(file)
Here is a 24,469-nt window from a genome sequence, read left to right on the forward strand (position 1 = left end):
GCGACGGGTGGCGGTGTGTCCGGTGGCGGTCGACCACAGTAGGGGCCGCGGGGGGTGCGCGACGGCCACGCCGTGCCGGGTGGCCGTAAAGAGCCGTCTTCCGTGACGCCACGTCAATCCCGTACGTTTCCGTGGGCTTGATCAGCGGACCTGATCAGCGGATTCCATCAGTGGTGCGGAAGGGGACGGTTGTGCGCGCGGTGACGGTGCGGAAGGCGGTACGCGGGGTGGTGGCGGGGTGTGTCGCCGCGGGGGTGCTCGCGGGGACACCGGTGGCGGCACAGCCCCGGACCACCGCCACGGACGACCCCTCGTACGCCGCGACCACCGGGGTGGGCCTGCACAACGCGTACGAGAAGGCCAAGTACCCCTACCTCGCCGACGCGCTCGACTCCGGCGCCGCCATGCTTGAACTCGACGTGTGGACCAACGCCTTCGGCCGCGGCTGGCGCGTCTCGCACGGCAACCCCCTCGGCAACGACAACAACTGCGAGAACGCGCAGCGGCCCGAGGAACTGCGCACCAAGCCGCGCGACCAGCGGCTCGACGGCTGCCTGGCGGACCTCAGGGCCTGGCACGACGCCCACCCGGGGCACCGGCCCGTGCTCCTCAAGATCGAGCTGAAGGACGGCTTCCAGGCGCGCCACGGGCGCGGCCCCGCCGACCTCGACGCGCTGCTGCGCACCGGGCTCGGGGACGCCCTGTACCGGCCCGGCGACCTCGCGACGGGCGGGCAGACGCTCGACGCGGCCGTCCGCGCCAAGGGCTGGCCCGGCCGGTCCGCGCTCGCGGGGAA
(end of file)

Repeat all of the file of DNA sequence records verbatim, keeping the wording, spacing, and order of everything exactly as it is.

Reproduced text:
Here is a 24,469-nt window from a genome sequence, read left to right on the forward strand (position 1 = left end):
GCGACGGGTGGCGGTGTGTCCGGTGGCGGTCGACCACAGTAGGGGCCGCGGGGGGTGCGCGACGGCCACGCCGTGCCGGGTGGCCGTAAAGAGCCGTCTTCCGTGACGCCACGTCAATCCCGTACGTTTCCGTGGGCTTGATCAGCGGACCTGATCAGCGGATTCCATCAGTGGTGCGGAAGGGGACGGTTGTGCGCGCGGTGACGGTGCGGAAGGCGGTACGCGGGGTGGTGGCGGGGTGTGTCGCCGCGGGGGTGCTCGCGGGGACACCGGTGGCGGCACAGCCCCGGACCACCGCCACGGACGACCCCTCGTACGCCGCGACCACCGGGGTGGGCCTGCACAACGCGTACGAGAAGGCCAAGTACCCCTACCTCGCCGACGCGCTCGACTCCGGCGCCGCCATGCTTGAACTCGACGTGTGGACCAACGCCTTCGGCCGCGGCTGGCGCGTCTCGCACGGCAACCCCCTCGGCAACGACAACAACTGCGAGAACGCGCAGCGGCCCGAGGAACTGCGCACCAAGCCGCGCGACCAGCGGCTCGACGGCTGCCTGGCGGACCTCAGGGCCTGGCACGACGCCCACCCGGGGCACCGGCCCGTGCTCCTCAAGATCGAGCTGAAGGACGGCTTCCAGGCGCGCCACGGGCGCGGCCCCGCCGACCTCGACGCGCTGCTGCGCACCGGGCTCGGGGACGCCCTGTACCGGCCCGGCGACCTCGCGACGGGCGGGCAGACGCTCGACGCGGCCGTCCGCGCCAAGGGCTGGCCCGGCCGGTCCGCGCTCGCGGGGAA